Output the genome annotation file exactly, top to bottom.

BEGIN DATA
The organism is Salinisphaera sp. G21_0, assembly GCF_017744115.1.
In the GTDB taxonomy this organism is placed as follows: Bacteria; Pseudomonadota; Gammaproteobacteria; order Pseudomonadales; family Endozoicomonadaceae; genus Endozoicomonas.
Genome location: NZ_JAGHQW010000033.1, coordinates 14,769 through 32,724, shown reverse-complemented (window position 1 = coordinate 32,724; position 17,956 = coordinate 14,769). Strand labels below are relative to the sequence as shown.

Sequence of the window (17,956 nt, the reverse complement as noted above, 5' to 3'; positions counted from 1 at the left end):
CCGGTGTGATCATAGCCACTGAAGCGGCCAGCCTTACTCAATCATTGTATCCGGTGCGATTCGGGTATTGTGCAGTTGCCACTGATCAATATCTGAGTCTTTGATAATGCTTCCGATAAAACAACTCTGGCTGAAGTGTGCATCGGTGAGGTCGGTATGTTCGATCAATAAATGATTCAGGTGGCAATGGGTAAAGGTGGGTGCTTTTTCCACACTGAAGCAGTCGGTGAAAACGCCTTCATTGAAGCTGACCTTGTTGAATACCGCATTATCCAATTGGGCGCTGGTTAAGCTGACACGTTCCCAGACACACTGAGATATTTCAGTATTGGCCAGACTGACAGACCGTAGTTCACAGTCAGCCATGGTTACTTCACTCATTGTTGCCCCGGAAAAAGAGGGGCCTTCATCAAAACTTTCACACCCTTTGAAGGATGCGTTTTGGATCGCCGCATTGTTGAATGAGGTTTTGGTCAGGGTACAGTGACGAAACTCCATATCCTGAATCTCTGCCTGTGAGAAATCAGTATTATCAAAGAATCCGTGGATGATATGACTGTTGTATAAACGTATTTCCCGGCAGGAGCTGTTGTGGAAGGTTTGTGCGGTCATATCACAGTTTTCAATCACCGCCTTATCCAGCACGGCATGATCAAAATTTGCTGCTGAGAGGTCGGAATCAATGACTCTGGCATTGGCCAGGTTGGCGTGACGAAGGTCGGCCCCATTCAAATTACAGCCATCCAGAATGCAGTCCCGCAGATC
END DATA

The organism is Salinisphaera sp. G21_0, assembly GCF_017744115.1.
In the GTDB taxonomy this organism is placed as follows: Bacteria; Pseudomonadota; Gammaproteobacteria; order Pseudomonadales; family Endozoicomonadaceae; genus Endozoicomonas.
Genome location: NZ_JAGHQW010000033.1, coordinates 14,769 through 32,724, shown reverse-complemented (window position 1 = coordinate 32,724; position 17,956 = coordinate 14,769). Strand labels below are relative to the sequence as shown.

Sequence of the window (17,956 nt, the reverse complement as noted above, 5' to 3'; positions counted from 1 at the left end):
CCGGTGTGATCATAGCCACTGAAGCGGCCAGCCTTACTCAATCATTGTATCCGGTGCGATTCGGGTATTGTGCAGTTGCCACTGATCAATATCTGAGTCTTTGATAATGCTTCCGATAAAACAACTCTGGCTGAAGTGTGCATCGGTGAGGTCGGTATGTTCGATCAATAAATGATTCAGGTGGCAATGGGTAAAGGTGGGTGCTTTTTCCACACTGAAGCAGTCGGTGAAAACGCCTTCATTGAAGCTGACCTTGTTGAATACCGCATTATCCAATTGGGCGCTGGTTAAGCTGACACGTTCCCAGACACACTGAGATATTTCAGTATTGGCCAGACTGACAGACCGTAGTTCACAGTCAGCCATGGTTACTTCACTCATTGTTGCCCCGGAAAAAGAGGGGCCTTCATCAAAACTTTCACACCCTTTGAAGGATGCGTTTTGGATCGCCGCATTGTTGAATGAGGTTTTGGTCAGGGTACAGTGACGAAACTCCATATCCTGAATCTCTGCCTGTGAGAAATCAGTATTATCAAAGAATCCGTGGATGATATGACTGTTGTATAAACGTATTTCCCGGCAGGAGCTGTTGTGGAAGGTTTGTGCGGTCATATCACAGTTTTCAATCACCGCCTTATCCAGCACGGCATGATCAAAATTTGCTGCTGAGAGGTCGGAATCAATGACTCTGGCATTGGCCAGGTTGGCGTGACGAAGGTCGGCCCCATTCAAATTACAGCCATCCAGAATGCAGTCCCGCAGATC